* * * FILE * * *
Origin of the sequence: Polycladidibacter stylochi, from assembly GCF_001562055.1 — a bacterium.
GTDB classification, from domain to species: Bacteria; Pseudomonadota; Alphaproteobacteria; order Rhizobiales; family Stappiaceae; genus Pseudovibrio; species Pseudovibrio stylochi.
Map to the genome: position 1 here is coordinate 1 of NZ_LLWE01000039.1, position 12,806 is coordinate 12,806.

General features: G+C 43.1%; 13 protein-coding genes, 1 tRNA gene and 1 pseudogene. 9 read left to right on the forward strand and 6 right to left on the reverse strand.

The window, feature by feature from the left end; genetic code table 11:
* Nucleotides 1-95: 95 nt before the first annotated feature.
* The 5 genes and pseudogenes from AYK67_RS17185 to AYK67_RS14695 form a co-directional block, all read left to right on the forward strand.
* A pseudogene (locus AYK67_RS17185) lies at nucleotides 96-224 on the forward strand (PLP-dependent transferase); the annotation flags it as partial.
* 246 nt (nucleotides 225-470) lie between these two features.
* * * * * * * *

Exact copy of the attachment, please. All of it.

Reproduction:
Origin of the sequence: Polycladidibacter stylochi, from assembly GCF_001562055.1 — a bacterium.
GTDB classification, from domain to species: Bacteria; Pseudomonadota; Alphaproteobacteria; order Rhizobiales; family Stappiaceae; genus Pseudovibrio; species Pseudovibrio stylochi.
Map to the genome: position 1 here is coordinate 1 of NZ_LLWE01000039.1, position 12,806 is coordinate 12,806.

General features: G+C 43.1%; 13 protein-coding genes, 1 tRNA gene and 1 pseudogene. 9 read left to right on the forward strand and 6 right to left on the reverse strand.

The window, feature by feature from the left end; genetic code table 11:
* Nucleotides 1-95: 95 nt before the first annotated feature.
* The 5 genes and pseudogenes from AYK67_RS17185 to AYK67_RS14695 form a co-directional block, all read left to right on the forward strand.
* A pseudogene (locus AYK67_RS17185) lies at nucleotides 96-224 on the forward strand (PLP-dependent transferase); the annotation flags it as partial.
* 246 nt (nucleotides 225-470) lie between these two features.